One of the most critical steps in an inquiry on anti-competitive practices or a merger/acquisition is the definition of the relevant market. For example, did the relevant market for a newspaper merger include radio and TV stations? In the 1950s, Dupont was ruled to be non-dominant in the relevant market which was defined as wrapping material, not clear, waterproof cellophane. Just based on that the government case collapsed. In the case below, the government lawyers wanted to define the relevant market narrowly to stop a merger.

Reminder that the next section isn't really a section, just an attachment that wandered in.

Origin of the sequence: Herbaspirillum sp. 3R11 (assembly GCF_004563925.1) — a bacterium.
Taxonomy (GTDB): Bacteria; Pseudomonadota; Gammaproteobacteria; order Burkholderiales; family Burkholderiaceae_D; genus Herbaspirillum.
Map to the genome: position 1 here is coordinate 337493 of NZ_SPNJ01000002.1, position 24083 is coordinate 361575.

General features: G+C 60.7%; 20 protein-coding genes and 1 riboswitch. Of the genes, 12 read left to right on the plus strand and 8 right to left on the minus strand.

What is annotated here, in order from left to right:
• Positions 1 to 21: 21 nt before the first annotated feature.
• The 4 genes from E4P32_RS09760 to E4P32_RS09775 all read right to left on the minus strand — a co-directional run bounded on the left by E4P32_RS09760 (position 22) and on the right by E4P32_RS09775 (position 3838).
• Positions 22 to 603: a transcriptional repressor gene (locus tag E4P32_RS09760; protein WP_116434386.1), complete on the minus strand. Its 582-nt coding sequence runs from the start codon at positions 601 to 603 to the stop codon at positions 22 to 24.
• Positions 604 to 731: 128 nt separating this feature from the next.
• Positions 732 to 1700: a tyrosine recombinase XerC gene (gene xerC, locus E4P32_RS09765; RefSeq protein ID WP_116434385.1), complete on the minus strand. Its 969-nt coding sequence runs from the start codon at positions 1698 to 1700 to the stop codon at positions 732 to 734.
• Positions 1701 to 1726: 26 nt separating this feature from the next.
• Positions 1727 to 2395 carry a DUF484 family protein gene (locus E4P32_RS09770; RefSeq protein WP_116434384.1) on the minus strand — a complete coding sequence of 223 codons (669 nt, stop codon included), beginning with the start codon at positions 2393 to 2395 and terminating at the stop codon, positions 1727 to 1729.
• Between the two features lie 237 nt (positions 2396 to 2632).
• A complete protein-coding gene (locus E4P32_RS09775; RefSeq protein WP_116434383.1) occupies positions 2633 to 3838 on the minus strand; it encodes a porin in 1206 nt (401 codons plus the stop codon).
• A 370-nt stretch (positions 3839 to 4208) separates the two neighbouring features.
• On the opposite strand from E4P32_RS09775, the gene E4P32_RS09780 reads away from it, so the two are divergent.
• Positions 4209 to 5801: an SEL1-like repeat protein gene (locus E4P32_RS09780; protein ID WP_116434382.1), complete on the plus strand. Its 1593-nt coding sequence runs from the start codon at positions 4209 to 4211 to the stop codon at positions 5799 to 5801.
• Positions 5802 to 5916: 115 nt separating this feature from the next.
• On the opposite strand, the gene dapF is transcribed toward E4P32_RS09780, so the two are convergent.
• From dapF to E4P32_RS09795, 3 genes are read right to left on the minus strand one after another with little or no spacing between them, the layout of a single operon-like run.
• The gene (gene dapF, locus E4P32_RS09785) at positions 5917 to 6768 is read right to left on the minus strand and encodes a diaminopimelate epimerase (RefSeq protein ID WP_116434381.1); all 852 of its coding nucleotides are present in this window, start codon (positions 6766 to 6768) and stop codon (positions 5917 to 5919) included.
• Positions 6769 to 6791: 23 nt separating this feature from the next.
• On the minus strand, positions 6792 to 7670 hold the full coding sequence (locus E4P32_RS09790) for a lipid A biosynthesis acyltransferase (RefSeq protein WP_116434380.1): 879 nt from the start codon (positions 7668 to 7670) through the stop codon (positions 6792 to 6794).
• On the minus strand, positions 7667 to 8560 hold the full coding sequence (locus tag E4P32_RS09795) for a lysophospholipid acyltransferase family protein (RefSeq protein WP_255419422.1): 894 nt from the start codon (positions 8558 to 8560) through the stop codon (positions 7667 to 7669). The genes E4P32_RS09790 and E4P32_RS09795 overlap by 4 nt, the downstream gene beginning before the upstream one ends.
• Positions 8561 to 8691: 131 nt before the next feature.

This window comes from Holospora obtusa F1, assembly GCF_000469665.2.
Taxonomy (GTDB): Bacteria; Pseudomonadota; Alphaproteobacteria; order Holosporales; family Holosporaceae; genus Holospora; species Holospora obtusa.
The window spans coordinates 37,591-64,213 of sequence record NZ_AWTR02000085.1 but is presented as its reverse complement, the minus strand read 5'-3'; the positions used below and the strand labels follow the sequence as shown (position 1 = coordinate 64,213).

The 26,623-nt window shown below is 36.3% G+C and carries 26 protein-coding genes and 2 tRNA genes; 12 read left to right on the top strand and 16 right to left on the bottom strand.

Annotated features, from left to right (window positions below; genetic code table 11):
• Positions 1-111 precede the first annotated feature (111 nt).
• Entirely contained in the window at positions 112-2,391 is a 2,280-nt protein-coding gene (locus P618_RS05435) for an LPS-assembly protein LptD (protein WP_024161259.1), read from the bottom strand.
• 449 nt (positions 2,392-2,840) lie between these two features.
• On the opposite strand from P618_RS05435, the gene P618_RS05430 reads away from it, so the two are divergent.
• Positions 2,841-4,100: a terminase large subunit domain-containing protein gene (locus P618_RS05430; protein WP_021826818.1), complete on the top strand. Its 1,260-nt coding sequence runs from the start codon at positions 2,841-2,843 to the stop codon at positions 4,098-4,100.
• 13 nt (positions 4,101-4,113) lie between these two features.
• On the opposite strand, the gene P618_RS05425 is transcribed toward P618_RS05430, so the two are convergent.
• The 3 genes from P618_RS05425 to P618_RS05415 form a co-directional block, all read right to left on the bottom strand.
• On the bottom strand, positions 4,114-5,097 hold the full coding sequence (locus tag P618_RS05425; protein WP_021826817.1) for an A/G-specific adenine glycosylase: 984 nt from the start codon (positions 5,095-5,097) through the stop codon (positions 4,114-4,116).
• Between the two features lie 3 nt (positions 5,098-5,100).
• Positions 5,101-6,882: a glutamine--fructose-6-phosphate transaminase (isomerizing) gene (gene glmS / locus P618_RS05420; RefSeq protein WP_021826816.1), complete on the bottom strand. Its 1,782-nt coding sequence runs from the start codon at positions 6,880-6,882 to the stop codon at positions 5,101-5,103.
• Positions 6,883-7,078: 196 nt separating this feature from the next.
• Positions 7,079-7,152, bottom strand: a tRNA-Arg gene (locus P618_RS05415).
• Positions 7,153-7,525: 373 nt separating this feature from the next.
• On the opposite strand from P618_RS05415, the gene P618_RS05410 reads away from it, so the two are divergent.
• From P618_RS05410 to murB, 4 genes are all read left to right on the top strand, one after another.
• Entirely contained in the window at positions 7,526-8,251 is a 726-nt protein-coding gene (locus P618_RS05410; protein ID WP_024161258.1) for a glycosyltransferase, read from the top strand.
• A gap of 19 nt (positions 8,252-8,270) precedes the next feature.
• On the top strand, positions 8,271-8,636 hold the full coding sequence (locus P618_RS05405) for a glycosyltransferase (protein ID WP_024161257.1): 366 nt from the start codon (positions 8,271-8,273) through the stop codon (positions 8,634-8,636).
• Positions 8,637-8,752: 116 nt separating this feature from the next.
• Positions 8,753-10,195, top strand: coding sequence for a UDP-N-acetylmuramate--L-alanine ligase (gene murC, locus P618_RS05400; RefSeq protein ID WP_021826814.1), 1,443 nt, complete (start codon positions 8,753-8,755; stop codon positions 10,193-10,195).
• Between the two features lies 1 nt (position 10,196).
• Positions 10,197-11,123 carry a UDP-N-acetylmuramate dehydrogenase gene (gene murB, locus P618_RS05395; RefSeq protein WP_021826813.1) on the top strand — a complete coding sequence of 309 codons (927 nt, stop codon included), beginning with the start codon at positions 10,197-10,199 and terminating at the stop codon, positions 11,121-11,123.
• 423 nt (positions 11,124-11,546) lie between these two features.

Much of modern telecom regulation is about preventing the extension of market power for oligopolistic markets to relatively competitive markets. One method used to do this is bundling two products, one from the former and the other from the latter. Conventional antitrust envisaged both the products being sold for a price, or of one being given “free” with the other. In the case of the flurry of competition-law proceedings around Microsoft, one issue was the bundling of the Explorer browser (available for free download) with the Windows operating system. Finally the consumers are being given an explicit choice at the behest of the European Commission, and they are taking it.